This absorbing and haunting speculative fiction debut challenges expectations at every turn. Ellie (short for Elatsoe) is seventeen years old, Lipan Apache, and an aspiring paranormal investigator. She has inherited her Six-Great-Grandmother’s ability to awaken the spirits of the dead, a talent she regularly employs (notably, the ghost of Kirby, her beloved English springer spaniel). When Ellie’s cousin Trevor dies suddenly, his spirit appears in a dream, revealing that he was murdered and pleading for help. This leads Ellie, her family, and her best friend to the (fictional) southern Texas town of Willowbee, a disturbing setting with a pristine façade and dark secrets. Little Badger effectively weaves stories within stories in this multilayered, metaphorical, and magical mystery. Plot, setting, and dialogue are eerily and compellingly delineated; reflections on counternarratives and colonialism are woven seamlessly alongside subplots containing fairy rings, vampires, evil wizard doctors, and the underworld. As Ellie uncovers more about what happened to her cousin, she also develops deeper understandings about herself and about history: “History is intrinsically malleable. Even without magic. It’s carried in our minds, our records.” Cai’s grayscale chapter illustrations reinforce mood as well as broader themes of identity, history, and family. ELISA GALL

Tigers, Not Daughters
by Samantha Mabry
High School    Algonquin    280 pp.    g
3/20    978-1-61620-896-7    $17.95

The Torres family, always considered misfits in their San Antonio community, suffered tragedy a year ago when eldest sister Ana fell to her death from her bedroom window. That Ana was sneaking out to see a boy unworthy of her affection, and that her sister Jessica started dating him soon after Ana’s death, are gossip-worthy enough; add to that middle sister Iridian’s angry self-isolation and youngest sister Rosa’s seeming ability to communicate with animals, and the siblings’ feeling of alienation grows. When Ana’s ghost appears, it’s unclear whether she means their family well or ill. Mabry’s moody writing paints a picture of a grief-stricken family mired in its own suffering and seemingly doomed to stay there. The descriptions are sensory (“She didn’t yet know the pure joy that came along with smelling the pages of books, how a new book smelled like chlorine or how a used book sometimes smelled like cigarettes or tangy breath”), visceral, and weird (“Jessica pulled a clump of her older sister’s hair from the [shower] trap…held the wet strands between her fingers for a few moments before putting the hair in her mouth and swallowing it”). The story’s climax is chaotic and cathartic — and it ultimately presents a path forward for the sisters. ELISSA GERSHOWITZ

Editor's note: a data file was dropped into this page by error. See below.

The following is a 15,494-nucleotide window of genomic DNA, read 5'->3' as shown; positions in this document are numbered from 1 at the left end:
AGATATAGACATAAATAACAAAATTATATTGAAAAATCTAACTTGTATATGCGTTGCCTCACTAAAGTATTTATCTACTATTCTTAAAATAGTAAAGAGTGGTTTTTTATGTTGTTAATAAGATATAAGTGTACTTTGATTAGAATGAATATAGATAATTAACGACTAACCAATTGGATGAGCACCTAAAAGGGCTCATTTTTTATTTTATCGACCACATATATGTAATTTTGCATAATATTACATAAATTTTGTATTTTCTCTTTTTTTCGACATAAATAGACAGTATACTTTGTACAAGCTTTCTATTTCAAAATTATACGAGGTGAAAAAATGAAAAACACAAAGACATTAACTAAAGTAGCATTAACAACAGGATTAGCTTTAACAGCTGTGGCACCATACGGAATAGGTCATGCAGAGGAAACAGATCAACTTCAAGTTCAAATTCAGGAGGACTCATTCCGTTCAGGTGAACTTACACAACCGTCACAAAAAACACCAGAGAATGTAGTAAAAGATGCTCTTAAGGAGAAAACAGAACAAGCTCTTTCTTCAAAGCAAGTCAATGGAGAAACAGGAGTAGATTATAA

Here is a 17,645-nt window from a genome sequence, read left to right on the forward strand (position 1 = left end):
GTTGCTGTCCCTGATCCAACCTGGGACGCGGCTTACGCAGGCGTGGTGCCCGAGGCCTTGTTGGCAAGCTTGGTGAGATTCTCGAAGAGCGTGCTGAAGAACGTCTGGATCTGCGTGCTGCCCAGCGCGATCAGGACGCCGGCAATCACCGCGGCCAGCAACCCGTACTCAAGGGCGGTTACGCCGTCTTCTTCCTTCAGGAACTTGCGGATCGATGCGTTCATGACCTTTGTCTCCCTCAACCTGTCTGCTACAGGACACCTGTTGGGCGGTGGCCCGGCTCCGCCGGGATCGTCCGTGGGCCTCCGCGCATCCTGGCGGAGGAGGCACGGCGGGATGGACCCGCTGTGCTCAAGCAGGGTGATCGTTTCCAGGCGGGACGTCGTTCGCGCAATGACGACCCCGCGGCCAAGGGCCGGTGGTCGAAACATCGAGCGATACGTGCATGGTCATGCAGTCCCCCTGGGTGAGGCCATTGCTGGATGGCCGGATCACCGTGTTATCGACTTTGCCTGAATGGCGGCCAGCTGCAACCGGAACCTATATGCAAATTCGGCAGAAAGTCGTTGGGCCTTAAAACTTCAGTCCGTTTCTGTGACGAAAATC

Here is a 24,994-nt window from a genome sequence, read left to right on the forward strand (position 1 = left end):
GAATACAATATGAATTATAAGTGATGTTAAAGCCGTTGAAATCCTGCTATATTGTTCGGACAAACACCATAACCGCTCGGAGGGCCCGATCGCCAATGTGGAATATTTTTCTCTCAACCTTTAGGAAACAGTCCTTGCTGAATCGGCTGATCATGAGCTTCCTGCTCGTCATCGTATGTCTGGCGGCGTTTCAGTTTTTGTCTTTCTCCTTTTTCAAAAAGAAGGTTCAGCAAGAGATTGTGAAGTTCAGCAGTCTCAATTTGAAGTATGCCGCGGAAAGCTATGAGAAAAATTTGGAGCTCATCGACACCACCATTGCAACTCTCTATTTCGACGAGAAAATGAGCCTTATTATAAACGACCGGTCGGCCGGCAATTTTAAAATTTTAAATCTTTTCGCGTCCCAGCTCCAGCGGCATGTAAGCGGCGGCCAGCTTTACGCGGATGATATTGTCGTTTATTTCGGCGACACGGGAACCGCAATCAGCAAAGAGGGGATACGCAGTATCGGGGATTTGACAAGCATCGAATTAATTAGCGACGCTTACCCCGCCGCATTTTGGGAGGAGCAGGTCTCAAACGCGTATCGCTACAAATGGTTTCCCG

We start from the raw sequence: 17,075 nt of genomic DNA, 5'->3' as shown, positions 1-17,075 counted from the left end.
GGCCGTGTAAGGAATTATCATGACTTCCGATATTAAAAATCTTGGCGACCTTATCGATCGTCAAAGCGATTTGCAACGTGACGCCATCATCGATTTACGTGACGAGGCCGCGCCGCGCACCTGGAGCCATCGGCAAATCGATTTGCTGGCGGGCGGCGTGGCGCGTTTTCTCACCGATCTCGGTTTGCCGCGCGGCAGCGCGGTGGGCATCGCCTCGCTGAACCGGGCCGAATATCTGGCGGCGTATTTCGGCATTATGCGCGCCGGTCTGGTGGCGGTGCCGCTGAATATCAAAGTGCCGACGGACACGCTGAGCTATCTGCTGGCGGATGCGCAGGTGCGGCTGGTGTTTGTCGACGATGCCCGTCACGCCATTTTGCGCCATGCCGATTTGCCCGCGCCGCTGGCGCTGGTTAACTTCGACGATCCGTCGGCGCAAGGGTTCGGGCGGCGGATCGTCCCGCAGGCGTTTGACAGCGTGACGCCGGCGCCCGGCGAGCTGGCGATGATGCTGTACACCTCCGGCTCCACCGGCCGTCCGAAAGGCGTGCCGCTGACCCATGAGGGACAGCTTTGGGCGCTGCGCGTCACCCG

The Way Back
by Gavriel Savit
Middle School, High School    Knopf    368 pp.    g
9/20    978-1-98489-462-5    $18.99
Library ed.  978-1-9848-9463-2    $20.99
e-book ed.  978-1-9848-9464-9    $10.99

In this dark fantasy set in a nineteenth-century shtetl in Eastern Europe, grieving teens Bluma (who’s lost her grandmother) and Yehuda Leib (who found and lost his absent father in the same moment) travel to the Far Country and match wits with demons and other figures drawn from Jewish folklore, including the Angel of Death. Narrated with a storyteller’s cadence (“And this is how it came to pass that there, beneath her bed, Bluma descended into the sleep of the grieving under the watchful gaze of her own unblinking eyes”), the winding tale is full of creepy characters and intriguing magical objects, as the protagonists are confronted with choices that force them to face mortality. Savit (Anna and the Swallow Man, rev. 1/16) crafts an absorbing fantasy and gives teens plenty to contemplate about life, love, storytelling, and family. SHOSHANA FLAX

From the October 2020 issue of Notes from the Horn Book.